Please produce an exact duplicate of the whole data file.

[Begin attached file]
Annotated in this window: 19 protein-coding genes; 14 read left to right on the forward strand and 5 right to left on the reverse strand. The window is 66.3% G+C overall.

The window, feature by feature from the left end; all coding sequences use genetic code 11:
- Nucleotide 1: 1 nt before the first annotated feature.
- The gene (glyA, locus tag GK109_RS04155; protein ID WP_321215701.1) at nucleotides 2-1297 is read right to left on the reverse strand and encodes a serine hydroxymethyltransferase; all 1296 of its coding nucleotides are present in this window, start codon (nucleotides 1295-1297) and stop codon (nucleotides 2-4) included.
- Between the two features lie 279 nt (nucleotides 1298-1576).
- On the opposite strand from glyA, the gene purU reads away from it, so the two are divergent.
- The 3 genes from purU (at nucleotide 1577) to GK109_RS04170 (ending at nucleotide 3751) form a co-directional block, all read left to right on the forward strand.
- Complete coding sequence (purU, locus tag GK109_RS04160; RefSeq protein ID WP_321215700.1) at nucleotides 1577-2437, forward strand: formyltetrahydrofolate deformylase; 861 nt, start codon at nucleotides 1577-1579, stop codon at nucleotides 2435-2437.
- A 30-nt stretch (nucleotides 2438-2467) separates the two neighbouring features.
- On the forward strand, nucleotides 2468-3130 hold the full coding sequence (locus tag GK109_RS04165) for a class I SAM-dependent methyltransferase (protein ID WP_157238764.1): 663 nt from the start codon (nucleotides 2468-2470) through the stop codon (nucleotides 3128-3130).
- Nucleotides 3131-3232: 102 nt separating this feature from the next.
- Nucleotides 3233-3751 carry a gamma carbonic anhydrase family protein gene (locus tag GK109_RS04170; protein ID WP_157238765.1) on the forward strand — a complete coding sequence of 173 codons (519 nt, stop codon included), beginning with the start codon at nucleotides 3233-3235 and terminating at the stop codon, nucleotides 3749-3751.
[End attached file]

Annotated in this window: 19 protein-coding genes; 14 read left to right on the forward strand and 5 right to left on the reverse strand. The window is 66.3% G+C overall.

The window, feature by feature from the left end; all coding sequences use genetic code 11:
- Nucleotide 1: 1 nt before the first annotated feature.
- The gene (glyA, locus tag GK109_RS04155; protein ID WP_321215701.1) at nucleotides 2-1297 is read right to left on the reverse strand and encodes a serine hydroxymethyltransferase; all 1296 of its coding nucleotides are present in this window, start codon (nucleotides 1295-1297) and stop codon (nucleotides 2-4) included.
- Between the two features lie 279 nt (nucleotides 1298-1576).
- On the opposite strand from glyA, the gene purU reads away from it, so the two are divergent.
- The 3 genes from purU (at nucleotide 1577) to GK109_RS04170 (ending at nucleotide 3751) form a co-directional block, all read left to right on the forward strand.
- Complete coding sequence (purU, locus tag GK109_RS04160; RefSeq protein ID WP_321215700.1) at nucleotides 1577-2437, forward strand: formyltetrahydrofolate deformylase; 861 nt, start codon at nucleotides 1577-1579, stop codon at nucleotides 2435-2437.
- A 30-nt stretch (nucleotides 2438-2467) separates the two neighbouring features.
- On the forward strand, nucleotides 2468-3130 hold the full coding sequence (locus tag GK109_RS04165) for a class I SAM-dependent methyltransferase (protein ID WP_157238764.1): 663 nt from the start codon (nucleotides 2468-2470) through the stop codon (nucleotides 3128-3130).
- Nucleotides 3131-3232: 102 nt separating this feature from the next.
- Nucleotides 3233-3751 carry a gamma carbonic anhydrase family protein gene (locus tag GK109_RS04170; protein ID WP_157238765.1) on the forward strand — a complete coding sequence of 173 codons (519 nt, stop codon included), beginning with the start codon at nucleotides 3233-3235 and terminating at the stop codon, nucleotides 3749-3751.